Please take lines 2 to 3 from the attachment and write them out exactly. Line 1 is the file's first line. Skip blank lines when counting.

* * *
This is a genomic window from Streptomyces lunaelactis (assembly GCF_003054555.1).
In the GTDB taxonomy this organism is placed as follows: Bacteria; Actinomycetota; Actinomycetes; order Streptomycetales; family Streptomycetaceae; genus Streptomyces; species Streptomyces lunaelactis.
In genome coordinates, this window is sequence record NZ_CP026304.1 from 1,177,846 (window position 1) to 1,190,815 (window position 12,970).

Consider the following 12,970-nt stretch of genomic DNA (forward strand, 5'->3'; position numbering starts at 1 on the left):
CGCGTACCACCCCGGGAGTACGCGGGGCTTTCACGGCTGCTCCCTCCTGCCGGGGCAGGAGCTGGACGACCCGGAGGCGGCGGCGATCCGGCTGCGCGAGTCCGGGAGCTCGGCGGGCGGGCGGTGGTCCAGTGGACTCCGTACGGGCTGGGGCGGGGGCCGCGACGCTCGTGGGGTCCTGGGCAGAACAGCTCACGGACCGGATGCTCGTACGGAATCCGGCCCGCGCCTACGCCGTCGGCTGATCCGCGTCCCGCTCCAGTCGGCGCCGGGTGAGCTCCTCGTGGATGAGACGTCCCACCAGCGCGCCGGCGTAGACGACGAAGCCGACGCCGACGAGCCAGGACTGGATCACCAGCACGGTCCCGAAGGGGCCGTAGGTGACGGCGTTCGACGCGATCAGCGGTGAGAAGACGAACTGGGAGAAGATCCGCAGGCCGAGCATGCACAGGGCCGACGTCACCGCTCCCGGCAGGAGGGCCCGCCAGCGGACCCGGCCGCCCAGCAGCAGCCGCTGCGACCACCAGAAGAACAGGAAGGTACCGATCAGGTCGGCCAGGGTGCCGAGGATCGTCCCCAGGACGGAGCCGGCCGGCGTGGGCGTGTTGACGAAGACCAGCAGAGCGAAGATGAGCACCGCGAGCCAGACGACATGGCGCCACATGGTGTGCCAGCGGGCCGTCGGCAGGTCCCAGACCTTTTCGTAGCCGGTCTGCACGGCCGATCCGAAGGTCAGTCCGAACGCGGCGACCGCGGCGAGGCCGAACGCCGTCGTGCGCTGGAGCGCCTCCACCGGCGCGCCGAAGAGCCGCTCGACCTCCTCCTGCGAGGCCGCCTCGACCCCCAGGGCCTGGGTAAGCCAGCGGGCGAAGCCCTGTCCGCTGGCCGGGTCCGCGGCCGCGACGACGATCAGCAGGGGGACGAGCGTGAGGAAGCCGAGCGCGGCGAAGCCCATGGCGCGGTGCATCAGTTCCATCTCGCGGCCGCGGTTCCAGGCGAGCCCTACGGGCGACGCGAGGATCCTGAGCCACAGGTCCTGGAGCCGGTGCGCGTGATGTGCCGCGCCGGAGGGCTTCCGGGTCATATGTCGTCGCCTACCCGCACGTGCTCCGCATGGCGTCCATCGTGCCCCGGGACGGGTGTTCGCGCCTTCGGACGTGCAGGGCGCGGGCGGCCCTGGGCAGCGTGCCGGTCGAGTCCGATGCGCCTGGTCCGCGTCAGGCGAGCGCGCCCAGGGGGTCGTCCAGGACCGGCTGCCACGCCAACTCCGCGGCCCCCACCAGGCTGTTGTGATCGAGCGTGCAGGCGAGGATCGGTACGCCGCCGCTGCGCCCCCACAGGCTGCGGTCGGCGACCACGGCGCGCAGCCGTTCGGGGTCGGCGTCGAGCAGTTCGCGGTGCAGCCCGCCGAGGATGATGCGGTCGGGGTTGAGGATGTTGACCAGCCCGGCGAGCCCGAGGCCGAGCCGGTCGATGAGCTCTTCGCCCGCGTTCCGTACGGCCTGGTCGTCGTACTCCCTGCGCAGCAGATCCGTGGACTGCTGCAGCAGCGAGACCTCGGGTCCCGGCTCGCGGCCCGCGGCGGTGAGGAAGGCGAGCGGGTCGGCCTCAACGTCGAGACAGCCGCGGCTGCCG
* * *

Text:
In the GTDB taxonomy this organism is placed as follows: Bacteria; Actinomycetota; Actinomycetes; order Streptomycetales; family Streptomycetaceae; genus Streptomyces; species Streptomyces lunaelactis.
In genome coordinates, this window is sequence record NZ_CP026304.1 from 1,177,846 (window position 1) to 1,190,815 (window position 12,970).